But the classic “critical sandwich” (where you give positive feedback, followed by constructive criticism, followed by the positive) is popular for a reason.
People want (and need) to hear the good as well as the bad.
And you’ll earn their respect so much more if you recognize their strengths, not just call them out on their downfalls.
6) You take the blame, not pass it
A good leader should always have their team’s backs. That doesn’t mean defending their mistakes until they’re blue in the face.
But it does mean apologizing on behalf of the team when needed. And not throwing your staff under the bus at the first opportunity you get.
Everyone makes mistakes, and they are best handled between you and the worker responsible.
For example, you’re in a team meeting and your superior criticizes something that went wrong, and you remember that you told Tony to do it.
You could immediately blame Tony in the meeting.
But if you do this, Tony won’t be best pleased.
Tony (and the other staff) may respect your instructions in the future to avoid being blamed publicly again. But it’s unlikely you’ll have earned their true respect.
Whereas if you take the fall as the leader of the team, and address it with the person responsible later, you’re much more likely to earn the whole team’s true respect.
7) You criticize privately
Similarly to the point above, a leader who earns respect will always criticize privately vs publicly.
Giving constructive criticism is good for the performance and personal development of your team.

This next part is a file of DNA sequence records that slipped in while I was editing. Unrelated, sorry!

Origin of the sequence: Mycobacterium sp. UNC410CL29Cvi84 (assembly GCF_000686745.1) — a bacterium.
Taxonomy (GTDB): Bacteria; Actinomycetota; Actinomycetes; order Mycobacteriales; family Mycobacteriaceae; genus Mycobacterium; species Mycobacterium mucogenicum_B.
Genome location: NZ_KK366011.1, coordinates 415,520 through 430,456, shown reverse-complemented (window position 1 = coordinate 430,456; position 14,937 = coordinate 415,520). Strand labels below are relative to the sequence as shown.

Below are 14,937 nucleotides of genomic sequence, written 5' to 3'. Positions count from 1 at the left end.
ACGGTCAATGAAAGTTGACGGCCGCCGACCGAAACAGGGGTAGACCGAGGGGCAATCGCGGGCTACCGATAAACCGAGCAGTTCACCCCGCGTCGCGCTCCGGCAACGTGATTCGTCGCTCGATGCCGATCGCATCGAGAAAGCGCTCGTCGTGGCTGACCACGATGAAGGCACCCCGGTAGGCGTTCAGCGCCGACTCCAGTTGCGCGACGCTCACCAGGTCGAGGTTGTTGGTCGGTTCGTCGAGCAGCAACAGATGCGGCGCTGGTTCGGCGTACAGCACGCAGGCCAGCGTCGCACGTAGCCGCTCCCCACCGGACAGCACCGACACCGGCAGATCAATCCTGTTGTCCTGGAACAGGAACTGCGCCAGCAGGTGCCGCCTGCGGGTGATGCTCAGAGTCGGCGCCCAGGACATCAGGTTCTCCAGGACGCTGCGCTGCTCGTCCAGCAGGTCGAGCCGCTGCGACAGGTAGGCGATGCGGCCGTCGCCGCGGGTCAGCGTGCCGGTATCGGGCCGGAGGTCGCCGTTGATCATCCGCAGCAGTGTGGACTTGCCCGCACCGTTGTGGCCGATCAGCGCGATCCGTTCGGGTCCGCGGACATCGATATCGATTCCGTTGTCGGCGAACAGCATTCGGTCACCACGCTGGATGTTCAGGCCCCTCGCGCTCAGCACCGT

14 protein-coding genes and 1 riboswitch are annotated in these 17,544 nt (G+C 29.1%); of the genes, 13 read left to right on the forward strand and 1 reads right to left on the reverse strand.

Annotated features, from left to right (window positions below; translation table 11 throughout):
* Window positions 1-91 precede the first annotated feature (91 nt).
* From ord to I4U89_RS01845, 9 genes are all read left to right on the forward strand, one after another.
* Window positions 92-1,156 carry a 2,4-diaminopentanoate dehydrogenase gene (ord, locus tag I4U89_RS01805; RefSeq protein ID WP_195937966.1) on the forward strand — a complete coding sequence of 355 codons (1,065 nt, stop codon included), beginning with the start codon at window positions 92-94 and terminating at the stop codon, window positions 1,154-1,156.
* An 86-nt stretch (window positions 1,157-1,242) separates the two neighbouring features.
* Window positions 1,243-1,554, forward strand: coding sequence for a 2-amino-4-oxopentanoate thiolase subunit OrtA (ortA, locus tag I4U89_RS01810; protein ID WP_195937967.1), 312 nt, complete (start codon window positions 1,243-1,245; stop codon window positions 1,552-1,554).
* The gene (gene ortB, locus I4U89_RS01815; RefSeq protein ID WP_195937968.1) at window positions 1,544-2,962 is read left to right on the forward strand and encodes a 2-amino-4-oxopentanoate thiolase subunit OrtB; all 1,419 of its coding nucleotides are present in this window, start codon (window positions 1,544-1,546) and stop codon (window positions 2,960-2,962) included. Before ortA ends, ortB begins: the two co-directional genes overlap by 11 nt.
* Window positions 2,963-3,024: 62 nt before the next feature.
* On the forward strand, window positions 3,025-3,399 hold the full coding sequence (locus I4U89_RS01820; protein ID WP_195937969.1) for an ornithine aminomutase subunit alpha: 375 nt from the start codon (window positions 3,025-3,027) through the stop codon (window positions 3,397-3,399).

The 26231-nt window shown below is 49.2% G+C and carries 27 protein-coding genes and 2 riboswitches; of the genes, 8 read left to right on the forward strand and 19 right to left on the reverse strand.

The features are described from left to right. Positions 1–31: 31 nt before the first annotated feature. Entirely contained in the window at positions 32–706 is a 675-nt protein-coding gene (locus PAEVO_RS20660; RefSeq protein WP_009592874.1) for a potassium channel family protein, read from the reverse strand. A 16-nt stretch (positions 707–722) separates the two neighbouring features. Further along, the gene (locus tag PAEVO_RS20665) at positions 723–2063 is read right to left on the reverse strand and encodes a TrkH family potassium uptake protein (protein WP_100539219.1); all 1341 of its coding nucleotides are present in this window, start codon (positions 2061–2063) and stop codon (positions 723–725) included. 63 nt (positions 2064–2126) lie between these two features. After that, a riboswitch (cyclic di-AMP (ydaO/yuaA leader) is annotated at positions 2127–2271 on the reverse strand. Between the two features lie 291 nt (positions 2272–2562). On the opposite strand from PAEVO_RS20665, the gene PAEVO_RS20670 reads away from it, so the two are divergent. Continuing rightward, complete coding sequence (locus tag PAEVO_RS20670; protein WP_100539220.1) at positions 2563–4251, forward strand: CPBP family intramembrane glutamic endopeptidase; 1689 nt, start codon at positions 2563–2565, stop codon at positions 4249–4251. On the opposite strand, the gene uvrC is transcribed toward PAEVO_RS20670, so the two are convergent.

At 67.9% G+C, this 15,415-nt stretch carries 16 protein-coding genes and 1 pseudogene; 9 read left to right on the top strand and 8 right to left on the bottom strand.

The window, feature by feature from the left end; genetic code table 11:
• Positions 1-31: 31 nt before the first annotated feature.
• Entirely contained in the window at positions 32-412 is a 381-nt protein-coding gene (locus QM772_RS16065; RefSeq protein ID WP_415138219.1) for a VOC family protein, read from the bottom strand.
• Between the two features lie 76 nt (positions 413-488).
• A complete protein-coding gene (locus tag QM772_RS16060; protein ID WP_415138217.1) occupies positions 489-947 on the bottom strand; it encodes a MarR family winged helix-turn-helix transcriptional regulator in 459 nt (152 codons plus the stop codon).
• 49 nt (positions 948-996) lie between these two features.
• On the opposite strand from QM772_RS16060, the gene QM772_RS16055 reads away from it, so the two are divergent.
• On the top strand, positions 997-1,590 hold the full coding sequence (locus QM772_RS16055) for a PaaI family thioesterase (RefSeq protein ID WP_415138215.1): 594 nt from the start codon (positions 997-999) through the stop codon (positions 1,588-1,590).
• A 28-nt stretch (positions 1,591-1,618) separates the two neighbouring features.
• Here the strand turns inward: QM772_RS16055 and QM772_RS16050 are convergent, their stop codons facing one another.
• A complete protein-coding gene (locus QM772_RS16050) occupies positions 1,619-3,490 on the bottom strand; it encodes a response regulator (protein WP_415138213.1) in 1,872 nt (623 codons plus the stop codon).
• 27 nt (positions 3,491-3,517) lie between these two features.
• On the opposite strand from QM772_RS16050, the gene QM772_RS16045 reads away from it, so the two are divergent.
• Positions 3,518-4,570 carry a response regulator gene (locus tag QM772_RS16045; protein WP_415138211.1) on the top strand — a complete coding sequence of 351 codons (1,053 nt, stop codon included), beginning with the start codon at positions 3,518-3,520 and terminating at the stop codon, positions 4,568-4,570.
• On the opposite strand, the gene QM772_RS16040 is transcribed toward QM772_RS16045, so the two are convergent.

But criticism, even when it’s constructive, can be taken the wrong way if it’s not done right.
Criticizing a team member in a public environment is not the right way to earn the respect of your team.
Sure, it may get them to respect your orders. But it will come from fear of being publicly humiliated, rather than genuine, earned respect.
Instead, workers value leaders who take time to sit them aside and talk about their development in the right environment.
8) You don’t ask for respect
This may be an obvious one. But leaders who demand respect ask for respect.
Whereas leaders who earn respect let it come from their words and actions.
Asking for someone’s respect is possibly one of the worst things you can do.
Just like it’s true in relationships, it’s true in leadership.
If you have to ask, it probably means you don’t have it.
And people aren’t just going to give you their respect just because you ask for it.
You know in the movies where a parent screams at their teenage kid, “I am your parent! You have to show me respect!”?
And the kid subsequently continues to not respect said parent?
Yeah, that’s because asking for people’s respect just doesn’t work.
And it’s the same in the workplace when you’re a leader.
9) You give respect
Do you remember in school when the teachers would talk down to you and tell you that they knew better because they were your teacher?
These types of leaders used to try to demand your respect by putting you down.
But a good leader earns your respect by treating you with respect.
They don’t humiliate, talk down to people, or wait for others to earn their respect – no matter who the person is, what their job title says, or how essential (or non-essential) they are to the business.
Instead, they treat everyone respectfully from the get-go.
Because treating people respectfully is (and always will be) one of the best ways to genuinely earn someone else’s respect.
Wanting to be respected as a leader doesn’t happen overnight.
While some workers will instantly have a degree of respect for you because you’re their leader, this can slip away if you abuse your power.
Likewise, it can be surface-level respect, rather than true, genuine respect for you as a leader, if you demand it instead of earning it.
And the difference will show through in how they work with you, the jobs they do for you, and how much they go above and beyond for you.
Because a well-respected team, with a respectful leader, is more likely to be happy, helpful, and productive.